As mentioned, The majority of my code at this point was mostly identical implementations of what were essentially higher level variable types. But LLL does not have native support for these much like Assembly does not know an array from a character. Instead I was repeatedly constructing the code to implement them, and quite often I would make some small mistake in the implementation and spend 2 days debugging. My solution to this was much like my early usage of (cmd) to make the code more readable. I took the time to standardize a few of my “types” I had been using, Single Storage, Double Storage, Linked Lists, Arrays and Key Value pairs and I took the time to figure out a mapping from a name of a variable to a contract storage slot which I could be fairly certain would not allow for conflicts. You can read about the specifics of the implementations elsewhere, the result of this standardization was however that I now had fully-fledged, and much easier to use, data types which I could access through a set of definitions defining the type. Which meant:
no longer would I need to worry about actually implementing the same old code for high level types in every contract I write, It would already be available;
no longer would I need to spend excessive time debugging the contracts or analyzing whether or not conflicts could cause security issues since all the code was standardized and I had already taken the time to ensure that the storage space of a contract was partitioned to make conflicts impossible; and
no longer would I need to spend excessive time explaining how I was storing information in a contract. All I needed was to tell them the name of the variable and they could (in theory) figure out the rest since variables store their types in a well defined storage address. In practice it is just easier to tell them that its stored in a linked list or a key value.
Denny’s Types also helps with the readability of the smart contract code once you get familiar with them. While the syntax is still Lisp based and so a little awkward, since DTT encapsulates the variable data manipulation in one line “operations”, you can focus on the logic of your DApp and not the nitty gritty details of how to implement your data storage. Its basically me in a bottle :)
Nothing is perfect and DTT is no exception.
First off, it’s an extension of LLL (In particular the Eris brand of LLL which has a few minor changes which are documented) so you will need to be able to write LLL code. I have a guide to writing LLL available. Something I have been meaning to do for a long time but simply never found the chance before now.
Secondly, while these types make perfect sense to me, they do encapsulate rather complex interactions and structures. While it’s not necessary to read and understand Denny’s Type Templates when debugging using EPM, reading the storage addresses are not that easy. Even I, being familiar with how the DTT works, can have trouble parsing it. For this, very soon we will have an EPM addition which will allow for “Pretty Print” of the Denny’s Types in EPM. This will parse things like diffs and show what have happened in terms of variables instead of storage slots. We’re sorry this will not be immediately available, but rest assured that this is a high priority for me.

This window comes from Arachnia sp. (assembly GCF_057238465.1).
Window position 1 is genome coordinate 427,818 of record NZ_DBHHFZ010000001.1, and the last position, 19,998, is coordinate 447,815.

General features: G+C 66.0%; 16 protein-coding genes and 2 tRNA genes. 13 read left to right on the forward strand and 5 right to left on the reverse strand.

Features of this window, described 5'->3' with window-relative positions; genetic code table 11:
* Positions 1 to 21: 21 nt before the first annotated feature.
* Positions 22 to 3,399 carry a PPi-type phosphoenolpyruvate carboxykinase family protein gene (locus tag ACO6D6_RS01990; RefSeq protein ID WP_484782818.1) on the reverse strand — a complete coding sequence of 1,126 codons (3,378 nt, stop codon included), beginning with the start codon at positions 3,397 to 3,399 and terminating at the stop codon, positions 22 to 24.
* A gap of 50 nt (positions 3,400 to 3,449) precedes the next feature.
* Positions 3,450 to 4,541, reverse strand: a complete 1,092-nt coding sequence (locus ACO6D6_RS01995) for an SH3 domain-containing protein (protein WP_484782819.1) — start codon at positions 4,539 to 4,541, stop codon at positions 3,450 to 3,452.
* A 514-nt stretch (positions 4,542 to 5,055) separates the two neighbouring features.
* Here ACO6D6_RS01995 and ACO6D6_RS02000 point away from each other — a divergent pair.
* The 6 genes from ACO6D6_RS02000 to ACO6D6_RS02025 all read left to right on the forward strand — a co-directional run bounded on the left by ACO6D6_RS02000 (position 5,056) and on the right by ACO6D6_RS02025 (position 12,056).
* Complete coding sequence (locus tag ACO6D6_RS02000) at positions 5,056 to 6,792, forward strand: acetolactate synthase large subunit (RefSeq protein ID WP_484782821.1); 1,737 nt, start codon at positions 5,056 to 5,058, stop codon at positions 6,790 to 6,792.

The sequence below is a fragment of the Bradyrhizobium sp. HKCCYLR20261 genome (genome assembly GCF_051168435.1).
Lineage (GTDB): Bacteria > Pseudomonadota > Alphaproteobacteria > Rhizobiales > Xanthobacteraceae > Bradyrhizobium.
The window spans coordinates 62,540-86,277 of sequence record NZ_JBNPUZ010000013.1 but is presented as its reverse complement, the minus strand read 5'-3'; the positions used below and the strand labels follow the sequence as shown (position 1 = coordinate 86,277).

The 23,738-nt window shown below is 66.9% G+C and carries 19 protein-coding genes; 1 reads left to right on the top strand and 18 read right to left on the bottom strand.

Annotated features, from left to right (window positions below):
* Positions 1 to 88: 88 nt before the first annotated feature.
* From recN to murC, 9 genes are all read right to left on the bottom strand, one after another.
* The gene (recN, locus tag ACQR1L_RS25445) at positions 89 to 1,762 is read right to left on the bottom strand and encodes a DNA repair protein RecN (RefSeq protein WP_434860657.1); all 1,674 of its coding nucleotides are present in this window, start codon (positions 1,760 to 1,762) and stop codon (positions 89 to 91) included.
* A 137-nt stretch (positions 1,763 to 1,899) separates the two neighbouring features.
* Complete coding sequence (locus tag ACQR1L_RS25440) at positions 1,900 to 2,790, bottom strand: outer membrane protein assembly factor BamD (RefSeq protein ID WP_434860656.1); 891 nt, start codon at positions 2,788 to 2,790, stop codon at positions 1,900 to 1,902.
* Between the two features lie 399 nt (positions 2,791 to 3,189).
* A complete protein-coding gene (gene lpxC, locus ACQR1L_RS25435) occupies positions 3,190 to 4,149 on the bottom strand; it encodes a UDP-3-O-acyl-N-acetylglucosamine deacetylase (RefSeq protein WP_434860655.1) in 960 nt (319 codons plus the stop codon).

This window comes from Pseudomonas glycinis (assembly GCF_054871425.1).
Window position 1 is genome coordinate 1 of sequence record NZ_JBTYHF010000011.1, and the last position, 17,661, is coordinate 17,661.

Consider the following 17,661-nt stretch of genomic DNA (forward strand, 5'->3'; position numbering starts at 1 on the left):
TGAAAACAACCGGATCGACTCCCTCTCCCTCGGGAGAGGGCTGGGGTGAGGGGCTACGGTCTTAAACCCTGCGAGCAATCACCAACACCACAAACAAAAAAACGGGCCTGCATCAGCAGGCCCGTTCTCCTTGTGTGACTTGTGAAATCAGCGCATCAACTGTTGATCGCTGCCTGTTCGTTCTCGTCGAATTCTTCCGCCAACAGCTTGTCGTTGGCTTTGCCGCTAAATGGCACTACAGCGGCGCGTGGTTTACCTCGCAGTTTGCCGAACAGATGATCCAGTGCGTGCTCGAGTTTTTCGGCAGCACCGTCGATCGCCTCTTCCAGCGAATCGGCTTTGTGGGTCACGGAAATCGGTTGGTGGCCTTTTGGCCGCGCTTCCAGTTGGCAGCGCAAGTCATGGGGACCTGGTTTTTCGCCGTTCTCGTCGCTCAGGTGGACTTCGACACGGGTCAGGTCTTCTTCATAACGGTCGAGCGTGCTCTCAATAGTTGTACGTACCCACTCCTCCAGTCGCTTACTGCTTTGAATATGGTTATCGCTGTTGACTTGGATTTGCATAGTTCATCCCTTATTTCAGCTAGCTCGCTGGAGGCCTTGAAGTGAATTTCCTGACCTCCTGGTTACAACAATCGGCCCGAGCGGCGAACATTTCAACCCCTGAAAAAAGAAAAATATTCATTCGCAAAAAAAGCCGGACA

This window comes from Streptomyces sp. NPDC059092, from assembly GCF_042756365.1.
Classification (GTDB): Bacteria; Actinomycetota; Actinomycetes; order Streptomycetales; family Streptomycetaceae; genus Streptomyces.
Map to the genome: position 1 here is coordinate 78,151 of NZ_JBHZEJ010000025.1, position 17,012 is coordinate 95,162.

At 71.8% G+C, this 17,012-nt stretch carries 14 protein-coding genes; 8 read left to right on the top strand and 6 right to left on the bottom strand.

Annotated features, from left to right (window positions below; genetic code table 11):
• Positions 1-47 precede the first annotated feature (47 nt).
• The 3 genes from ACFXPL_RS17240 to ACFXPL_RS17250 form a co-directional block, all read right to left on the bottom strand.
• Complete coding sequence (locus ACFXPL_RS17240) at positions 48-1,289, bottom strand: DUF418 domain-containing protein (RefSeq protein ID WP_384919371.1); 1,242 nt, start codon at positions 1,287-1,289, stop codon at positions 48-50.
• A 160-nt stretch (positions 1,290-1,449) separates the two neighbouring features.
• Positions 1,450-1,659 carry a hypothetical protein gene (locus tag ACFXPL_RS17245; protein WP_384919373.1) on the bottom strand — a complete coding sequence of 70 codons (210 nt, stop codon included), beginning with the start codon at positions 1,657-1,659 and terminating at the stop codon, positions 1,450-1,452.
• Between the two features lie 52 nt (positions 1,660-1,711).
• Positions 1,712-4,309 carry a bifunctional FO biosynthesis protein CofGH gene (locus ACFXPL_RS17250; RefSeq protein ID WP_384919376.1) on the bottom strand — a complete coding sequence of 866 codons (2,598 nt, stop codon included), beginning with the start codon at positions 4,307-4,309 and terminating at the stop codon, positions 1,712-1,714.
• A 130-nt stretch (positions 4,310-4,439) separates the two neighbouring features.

Thirdly, using DTT causes some contract bloat. I will be continuously optimizing the DTT, especially over Christmas, to cut down on the amount of code it generates. In addition we have plans to place the DTT on the blockchain itself as an accessible resource to other contracts. This will not change ease of use but it will greatly reduce contract sizes as most type operations related code will be located in just one place. This is another goal for early in the new year.
And finally, it’s a rather different framework then the rest of LLL. This is only natural as LLL is Low-Level and so when you want to do something, you just do it. With DTT you have to interact with the types in preset ways. This is not terribly different from most languages people are familiar with. Especially those which do not have dynamic type allocation.
In short, before you can use a variable, you need to init it. this is no different from type declarations or anything else. It just sets aside space for a variable of that type. Every type has an init “function” which is called through (type”Init” “name” …) for example (llInit “variablename1”) would initialize a linked list (ll is short for linked list, kv is short for key value). After you initialize you have to use various “set” routines made available by the type definitions to set the variables and use “get” operations to retrieve the information. The necessity for these is due to the complexity of the encoding of the type into storage. These functions make it so you don’t need to learn the details of Denny’s Types in order to use them.
What about C3D?
I am just one smart contract writer, and of course a little biased, but I love Denny’s Type Templates and am looking forward to teaching you how to use them to make your DApp writing cleaner and easier to read. Look for my Tutorials on LLL contract writting, both Basic and advanced, and usage of the Eris Standard Library.
I’ll have you writing DApps far more complex then the original Eris in no time!